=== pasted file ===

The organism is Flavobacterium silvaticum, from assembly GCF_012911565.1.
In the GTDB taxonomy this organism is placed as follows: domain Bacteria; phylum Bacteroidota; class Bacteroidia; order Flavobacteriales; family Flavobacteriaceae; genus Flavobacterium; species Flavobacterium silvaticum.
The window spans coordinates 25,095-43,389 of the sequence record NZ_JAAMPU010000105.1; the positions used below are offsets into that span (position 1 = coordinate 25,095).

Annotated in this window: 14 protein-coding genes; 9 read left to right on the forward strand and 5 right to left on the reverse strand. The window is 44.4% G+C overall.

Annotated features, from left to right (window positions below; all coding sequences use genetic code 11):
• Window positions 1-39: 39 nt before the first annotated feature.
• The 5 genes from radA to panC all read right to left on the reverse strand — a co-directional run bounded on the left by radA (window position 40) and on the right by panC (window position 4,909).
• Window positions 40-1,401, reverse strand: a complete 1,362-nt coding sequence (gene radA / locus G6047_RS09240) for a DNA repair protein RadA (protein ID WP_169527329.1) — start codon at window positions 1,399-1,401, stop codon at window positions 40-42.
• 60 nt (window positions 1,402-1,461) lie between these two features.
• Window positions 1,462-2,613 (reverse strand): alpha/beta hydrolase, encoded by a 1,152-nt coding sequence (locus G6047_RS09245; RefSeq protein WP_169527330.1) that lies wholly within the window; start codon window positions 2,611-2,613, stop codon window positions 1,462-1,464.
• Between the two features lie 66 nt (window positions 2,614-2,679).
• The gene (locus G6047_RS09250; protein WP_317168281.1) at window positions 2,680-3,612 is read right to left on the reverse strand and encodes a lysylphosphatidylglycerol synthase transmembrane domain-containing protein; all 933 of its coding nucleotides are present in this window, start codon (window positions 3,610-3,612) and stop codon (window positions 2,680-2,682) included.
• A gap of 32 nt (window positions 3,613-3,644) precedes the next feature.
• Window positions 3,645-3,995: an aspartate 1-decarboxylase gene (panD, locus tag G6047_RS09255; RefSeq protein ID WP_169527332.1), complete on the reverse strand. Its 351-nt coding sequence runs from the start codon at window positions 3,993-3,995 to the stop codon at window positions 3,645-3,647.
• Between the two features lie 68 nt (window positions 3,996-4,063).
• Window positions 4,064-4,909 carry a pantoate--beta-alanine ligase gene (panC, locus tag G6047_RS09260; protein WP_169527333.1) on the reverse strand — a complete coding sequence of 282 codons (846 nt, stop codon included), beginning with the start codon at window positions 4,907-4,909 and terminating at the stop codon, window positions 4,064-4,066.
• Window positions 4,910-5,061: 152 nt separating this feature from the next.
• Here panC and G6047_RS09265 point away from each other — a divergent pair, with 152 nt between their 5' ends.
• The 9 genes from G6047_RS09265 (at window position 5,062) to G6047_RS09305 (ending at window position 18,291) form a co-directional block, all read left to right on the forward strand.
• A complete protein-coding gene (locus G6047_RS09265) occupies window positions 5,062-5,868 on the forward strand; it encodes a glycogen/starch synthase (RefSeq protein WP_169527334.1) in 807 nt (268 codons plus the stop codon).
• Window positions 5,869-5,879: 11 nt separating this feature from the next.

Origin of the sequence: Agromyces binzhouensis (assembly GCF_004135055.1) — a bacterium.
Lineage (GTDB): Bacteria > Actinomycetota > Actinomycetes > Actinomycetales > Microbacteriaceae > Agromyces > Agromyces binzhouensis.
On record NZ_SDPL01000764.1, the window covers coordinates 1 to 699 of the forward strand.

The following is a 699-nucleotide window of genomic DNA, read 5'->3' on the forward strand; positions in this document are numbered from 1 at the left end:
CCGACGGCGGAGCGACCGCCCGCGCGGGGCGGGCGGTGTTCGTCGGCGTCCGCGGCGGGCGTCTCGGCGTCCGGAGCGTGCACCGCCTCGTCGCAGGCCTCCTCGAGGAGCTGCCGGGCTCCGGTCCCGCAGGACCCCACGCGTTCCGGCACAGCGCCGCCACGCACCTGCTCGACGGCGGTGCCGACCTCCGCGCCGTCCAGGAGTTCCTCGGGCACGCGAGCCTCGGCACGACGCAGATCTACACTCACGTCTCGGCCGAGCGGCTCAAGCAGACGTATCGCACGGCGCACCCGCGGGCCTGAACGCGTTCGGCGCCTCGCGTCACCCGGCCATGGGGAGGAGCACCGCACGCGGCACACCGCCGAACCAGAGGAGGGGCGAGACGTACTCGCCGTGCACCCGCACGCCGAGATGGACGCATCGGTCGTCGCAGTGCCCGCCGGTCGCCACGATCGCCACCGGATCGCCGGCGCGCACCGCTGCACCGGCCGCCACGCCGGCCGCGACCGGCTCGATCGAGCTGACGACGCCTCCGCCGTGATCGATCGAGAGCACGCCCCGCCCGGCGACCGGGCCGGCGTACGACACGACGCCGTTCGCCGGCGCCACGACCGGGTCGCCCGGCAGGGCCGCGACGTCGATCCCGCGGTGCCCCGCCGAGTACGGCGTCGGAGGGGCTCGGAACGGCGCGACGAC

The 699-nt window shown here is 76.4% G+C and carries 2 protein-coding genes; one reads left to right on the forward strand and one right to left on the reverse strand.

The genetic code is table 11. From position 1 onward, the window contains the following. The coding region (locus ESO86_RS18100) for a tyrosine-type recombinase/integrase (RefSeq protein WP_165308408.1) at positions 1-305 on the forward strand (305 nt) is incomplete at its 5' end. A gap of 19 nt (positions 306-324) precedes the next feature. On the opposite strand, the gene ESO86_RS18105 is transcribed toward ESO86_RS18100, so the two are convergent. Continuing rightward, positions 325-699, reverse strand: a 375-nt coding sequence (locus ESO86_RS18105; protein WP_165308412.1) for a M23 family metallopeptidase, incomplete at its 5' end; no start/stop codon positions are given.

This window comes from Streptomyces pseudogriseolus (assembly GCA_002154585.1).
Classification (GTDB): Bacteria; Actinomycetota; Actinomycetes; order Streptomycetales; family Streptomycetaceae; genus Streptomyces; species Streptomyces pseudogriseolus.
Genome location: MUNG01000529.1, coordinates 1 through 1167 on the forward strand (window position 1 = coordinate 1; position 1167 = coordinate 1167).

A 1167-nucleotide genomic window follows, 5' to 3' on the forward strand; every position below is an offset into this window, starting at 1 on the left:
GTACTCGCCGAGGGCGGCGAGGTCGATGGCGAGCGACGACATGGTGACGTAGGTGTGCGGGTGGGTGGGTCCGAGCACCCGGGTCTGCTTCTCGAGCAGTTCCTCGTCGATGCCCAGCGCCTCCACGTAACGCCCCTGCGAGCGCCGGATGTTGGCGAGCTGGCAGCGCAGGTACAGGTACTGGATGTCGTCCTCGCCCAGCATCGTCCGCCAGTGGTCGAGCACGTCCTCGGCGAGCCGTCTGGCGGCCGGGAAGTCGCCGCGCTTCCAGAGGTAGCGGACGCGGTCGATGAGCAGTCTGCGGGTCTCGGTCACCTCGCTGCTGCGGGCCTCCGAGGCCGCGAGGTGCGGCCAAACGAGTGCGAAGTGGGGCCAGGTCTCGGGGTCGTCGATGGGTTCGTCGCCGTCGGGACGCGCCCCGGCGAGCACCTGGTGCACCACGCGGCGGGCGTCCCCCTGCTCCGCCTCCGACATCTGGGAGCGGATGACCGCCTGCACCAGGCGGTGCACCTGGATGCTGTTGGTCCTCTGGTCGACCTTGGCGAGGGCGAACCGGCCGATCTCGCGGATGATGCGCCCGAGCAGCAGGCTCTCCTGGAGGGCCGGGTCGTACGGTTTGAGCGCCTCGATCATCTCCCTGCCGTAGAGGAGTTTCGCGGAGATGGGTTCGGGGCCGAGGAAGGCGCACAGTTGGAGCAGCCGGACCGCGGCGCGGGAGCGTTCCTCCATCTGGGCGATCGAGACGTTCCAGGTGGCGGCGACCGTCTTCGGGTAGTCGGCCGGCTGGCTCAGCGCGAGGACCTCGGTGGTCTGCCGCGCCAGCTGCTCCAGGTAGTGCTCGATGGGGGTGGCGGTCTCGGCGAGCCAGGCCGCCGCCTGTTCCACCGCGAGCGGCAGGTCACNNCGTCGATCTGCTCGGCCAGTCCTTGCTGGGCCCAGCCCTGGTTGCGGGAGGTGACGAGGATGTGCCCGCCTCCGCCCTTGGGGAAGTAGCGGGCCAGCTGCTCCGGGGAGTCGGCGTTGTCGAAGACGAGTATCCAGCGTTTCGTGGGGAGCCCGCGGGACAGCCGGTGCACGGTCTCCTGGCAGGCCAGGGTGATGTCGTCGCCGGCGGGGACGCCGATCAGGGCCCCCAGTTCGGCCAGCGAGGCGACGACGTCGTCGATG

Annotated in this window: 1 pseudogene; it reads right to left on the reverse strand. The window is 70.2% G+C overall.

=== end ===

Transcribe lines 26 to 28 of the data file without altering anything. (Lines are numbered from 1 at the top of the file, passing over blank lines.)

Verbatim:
CCGACGGCGGAGCGACCGCCCGCGCGGGGCGGGCGGTGTTCGTCGGCGTCCGCGGCGGGCGTCTCGGCGTCCGGAGCGTGCACCGCCTCGTCGCAGGCCTCCTCGAGGAGCTGCCGGGCTCCGGTCCCGCAGGACCCCACGCGTTCCGGCACAGCGCCGCCACGCACCTGCTCGACGGCGGTGCCGACCTCCGCGCCGTCCAGGAGTTCCTCGGGCACGCGAGCCTCGGCACGACGCAGATCTACACTCACGTCTCGGCCGAGCGGCTCAAGCAGACGTATCGCACGGCGCACCCGCGGGCCTGAACGCGTTCGGCGCCTCGCGTCACCCGGCCATGGGGAGGAGCACCGCACGCGGCACACCGCCGAACCAGAGGAGGGGCGAGACGTACTCGCCGTGCACCCGCACGCCGAGATGGACGCATCGGTCGTCGCAGTGCCCGCCGGTCGCCACGATCGCCACCGGATCGCCGGCGCGCACCGCTGCACCGGCCGCCACGCCGGCCGCGACCGGCTCGATCGAGCTGACGACGCCTCCGCCGTGATCGATCGAGAGCACGCCCCGCCCGGCGACCGGGCCGGCGTACGACACGACGCCGTTCGCCGGCGCCACGACCGGGTCGCCCGGCAGGGCCGCGACGTCGATCCCGCGGTGCCCCGCCGAGTACGGCGTCGGAGGGGCTCGGAACGGCGCGACGAC

The 699-nt window shown here is 76.4% G+C and carries 2 protein-coding genes; one reads left to right on the forward strand and one right to left on the reverse strand.

The genetic code is table 11. From position 1 onward, the window contains the following. The coding region (locus ESO86_RS18100) for a tyrosine-type recombinase/integrase (RefSeq protein WP_165308408.1) at positions 1-305 on the forward strand (305 nt) is incomplete at its 5' end. A gap of 19 nt (positions 306-324) precedes the next feature. On the opposite strand, the gene ESO86_RS18105 is transcribed toward ESO86_RS18100, so the two are convergent. Continuing rightward, positions 325-699, reverse strand: a 375-nt coding sequence (locus ESO86_RS18105; protein WP_165308412.1) for a M23 family metallopeptidase, incomplete at its 5' end; no start/stop codon positions are given.